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Narratives of coping with marginalization: impact of state policies on natural resources and tribal lives 
Eswarappa Kasi (Indira Gandhi National Tribal University)
Smita Yadav (University of Sussex)
Convention Centre Lecture Hall-II
Start time:
6 April, 2012 at
Time zone: Asia/Kolkata
Session slots:

Short Abstract:

Narratives and the experiences of tribes for compensation, resettlement, and livelihoods reveal insurmountable neglect and ignorance of tribal lives and their constant marginalization.

Long Abstract:

Aesthetic dimensions of tribal communities’ experiences and narratives in India represent a constant state of neglect and ignorance of their everyday lives as they are forced to cope with policies of natural resource and forest conservation. For a long-time, the tribal communities who have been completely forest-dependent and living in harmony with nature find themselves in hand-to-mouth existence as they are forced to cope with a life dependent on illegal mining, migration, as well as seasonal livelihoods. After the process of liberalization and globalization, the role of the state has become minimal and this opens the doors to large scale establishment of companies in the tribal heartlands. There are huge projects for instance Vedanta, Tata and mining giants etc, which are directly affecting the tribal communities’ lives. These MNCs are targeting the poor and marginalised sections and threatening them with state forces. This has become politicised and everyday affairs in the areas of tribal areas of India. Thus, these situations have forced tribal people to migrate to other areas in search of livelihood. How far tribal communities have cope up with this scenario aesthetically is the central concern of our panel. The tribal communities’ narratives and consequences portrayed empirically so far gives us an idea to revisit on these critical issues. Further, to get the attention of the academicians, there should be forums like ASA, which passes the message to the state as well as people through our deliberations, discussions and interactions. Keeping these broad issues into the fore our panel invites scholars and academicians to contribute and disseminate their knowledge into the practice on our theme of enquiry.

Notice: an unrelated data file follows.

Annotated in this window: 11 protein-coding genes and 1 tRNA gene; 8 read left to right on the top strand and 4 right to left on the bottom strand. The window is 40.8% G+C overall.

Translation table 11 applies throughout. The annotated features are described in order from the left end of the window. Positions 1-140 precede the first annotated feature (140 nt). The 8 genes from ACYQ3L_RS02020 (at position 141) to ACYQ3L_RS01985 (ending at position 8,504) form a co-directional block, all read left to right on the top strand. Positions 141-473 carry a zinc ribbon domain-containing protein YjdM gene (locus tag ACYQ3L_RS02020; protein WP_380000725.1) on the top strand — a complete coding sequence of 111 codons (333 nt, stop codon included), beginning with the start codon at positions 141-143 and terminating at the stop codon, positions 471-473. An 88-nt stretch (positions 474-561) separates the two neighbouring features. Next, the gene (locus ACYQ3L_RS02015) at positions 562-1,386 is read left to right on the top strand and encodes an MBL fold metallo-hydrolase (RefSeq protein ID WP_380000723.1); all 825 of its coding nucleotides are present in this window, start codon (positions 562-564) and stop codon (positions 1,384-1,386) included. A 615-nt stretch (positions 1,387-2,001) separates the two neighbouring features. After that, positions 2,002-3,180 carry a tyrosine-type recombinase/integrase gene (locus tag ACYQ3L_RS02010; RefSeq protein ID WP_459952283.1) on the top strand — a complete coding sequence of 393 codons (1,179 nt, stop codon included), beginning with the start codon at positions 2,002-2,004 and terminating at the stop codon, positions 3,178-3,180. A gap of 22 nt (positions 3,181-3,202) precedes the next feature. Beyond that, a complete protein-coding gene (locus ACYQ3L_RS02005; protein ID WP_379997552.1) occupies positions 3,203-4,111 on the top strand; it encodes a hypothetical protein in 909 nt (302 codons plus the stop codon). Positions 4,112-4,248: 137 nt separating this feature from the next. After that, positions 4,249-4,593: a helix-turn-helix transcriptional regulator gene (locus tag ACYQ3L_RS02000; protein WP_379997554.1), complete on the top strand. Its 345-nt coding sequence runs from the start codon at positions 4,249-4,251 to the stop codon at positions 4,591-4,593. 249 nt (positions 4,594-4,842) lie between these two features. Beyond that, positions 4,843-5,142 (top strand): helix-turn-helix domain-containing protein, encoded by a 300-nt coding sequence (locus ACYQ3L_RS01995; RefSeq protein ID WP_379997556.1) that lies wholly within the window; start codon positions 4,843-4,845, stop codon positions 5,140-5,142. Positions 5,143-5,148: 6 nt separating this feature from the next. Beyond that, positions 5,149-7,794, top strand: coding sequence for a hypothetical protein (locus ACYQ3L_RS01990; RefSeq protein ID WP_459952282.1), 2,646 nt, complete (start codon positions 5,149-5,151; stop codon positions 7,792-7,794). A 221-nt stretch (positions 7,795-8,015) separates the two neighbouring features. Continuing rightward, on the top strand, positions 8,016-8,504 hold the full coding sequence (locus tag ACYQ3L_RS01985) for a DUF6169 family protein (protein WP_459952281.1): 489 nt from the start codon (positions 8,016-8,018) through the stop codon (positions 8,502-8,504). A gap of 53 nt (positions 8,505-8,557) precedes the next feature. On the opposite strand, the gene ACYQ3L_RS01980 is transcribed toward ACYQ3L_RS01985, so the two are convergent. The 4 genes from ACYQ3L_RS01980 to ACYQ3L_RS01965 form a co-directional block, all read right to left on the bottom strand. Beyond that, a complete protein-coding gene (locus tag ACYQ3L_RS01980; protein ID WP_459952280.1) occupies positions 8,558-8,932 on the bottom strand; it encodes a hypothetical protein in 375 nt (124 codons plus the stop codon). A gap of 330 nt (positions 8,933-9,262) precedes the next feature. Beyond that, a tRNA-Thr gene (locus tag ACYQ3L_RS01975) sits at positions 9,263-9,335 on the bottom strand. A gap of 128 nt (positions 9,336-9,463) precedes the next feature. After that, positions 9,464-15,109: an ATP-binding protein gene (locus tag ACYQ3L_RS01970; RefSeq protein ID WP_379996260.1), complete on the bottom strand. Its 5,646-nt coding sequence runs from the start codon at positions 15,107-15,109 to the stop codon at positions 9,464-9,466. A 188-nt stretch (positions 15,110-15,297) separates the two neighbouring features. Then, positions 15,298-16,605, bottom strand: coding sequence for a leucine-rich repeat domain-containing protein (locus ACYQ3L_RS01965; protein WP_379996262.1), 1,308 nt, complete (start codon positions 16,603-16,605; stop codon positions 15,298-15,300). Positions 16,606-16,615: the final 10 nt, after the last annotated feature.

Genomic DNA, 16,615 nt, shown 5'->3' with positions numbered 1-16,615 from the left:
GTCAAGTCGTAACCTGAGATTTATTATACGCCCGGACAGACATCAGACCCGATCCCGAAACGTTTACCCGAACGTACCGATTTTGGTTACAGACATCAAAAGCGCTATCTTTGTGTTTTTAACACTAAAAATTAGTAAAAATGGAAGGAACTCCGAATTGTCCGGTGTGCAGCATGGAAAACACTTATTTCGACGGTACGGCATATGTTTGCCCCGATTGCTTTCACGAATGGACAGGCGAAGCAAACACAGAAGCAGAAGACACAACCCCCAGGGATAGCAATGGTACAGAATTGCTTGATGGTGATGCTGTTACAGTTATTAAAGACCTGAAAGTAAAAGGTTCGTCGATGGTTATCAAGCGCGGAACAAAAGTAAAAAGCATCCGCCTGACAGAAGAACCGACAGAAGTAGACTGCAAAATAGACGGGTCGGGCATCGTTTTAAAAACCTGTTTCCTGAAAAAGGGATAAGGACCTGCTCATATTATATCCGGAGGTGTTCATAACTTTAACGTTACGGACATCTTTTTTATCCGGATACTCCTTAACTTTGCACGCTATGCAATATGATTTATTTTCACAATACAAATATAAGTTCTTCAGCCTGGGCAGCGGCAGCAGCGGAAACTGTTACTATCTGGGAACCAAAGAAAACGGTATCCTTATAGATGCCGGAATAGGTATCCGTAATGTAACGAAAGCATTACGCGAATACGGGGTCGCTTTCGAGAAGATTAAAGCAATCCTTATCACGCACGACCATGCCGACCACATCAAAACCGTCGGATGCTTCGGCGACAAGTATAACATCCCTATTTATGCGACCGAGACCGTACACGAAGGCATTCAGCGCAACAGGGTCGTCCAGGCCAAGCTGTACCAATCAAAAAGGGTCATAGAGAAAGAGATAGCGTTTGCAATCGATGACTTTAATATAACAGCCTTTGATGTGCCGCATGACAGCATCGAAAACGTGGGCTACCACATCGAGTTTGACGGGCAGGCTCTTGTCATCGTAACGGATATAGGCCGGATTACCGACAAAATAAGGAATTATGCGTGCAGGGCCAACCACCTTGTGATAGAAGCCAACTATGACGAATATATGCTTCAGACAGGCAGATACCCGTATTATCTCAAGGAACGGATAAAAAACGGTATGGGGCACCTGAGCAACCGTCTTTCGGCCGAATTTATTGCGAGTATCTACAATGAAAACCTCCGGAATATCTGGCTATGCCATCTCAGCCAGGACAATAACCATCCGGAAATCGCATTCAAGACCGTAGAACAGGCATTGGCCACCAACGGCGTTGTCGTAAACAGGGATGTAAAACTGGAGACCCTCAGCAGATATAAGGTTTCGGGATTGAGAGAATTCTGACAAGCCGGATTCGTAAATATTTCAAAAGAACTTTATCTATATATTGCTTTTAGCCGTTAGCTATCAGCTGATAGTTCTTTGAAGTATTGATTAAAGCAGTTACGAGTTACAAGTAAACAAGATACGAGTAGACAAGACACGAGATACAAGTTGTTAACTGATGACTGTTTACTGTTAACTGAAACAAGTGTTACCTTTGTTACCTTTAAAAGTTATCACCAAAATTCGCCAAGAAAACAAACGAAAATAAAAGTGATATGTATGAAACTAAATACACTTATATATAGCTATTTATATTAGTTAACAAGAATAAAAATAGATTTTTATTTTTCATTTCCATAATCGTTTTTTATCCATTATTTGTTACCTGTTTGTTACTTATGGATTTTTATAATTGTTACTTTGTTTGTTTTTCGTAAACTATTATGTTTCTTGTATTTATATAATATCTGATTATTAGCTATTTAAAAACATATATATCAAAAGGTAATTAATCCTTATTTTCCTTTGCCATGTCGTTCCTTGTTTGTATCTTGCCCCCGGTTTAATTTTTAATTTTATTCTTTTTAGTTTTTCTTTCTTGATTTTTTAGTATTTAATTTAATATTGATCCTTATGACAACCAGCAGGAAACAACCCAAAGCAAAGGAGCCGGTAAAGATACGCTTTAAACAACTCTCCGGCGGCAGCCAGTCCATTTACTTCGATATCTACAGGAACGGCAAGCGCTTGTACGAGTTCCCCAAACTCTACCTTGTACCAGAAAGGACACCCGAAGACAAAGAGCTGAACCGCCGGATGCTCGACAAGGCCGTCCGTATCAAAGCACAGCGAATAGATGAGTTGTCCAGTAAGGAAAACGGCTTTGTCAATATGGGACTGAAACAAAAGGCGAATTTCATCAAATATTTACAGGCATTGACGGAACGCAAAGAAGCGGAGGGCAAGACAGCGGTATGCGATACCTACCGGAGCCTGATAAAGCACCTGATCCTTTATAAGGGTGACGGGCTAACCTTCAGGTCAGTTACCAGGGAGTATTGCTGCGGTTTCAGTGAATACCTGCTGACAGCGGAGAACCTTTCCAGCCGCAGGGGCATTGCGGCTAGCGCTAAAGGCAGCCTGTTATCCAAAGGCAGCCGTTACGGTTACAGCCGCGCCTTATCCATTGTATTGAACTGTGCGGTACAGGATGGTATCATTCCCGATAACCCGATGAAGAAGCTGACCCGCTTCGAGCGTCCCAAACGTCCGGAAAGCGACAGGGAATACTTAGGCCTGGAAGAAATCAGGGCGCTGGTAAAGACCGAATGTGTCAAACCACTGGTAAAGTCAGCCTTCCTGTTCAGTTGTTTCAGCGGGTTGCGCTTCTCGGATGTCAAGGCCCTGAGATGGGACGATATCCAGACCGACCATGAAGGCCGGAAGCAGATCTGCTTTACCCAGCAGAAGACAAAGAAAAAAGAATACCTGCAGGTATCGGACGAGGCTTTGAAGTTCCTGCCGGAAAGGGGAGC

Accepted papers:

Session 1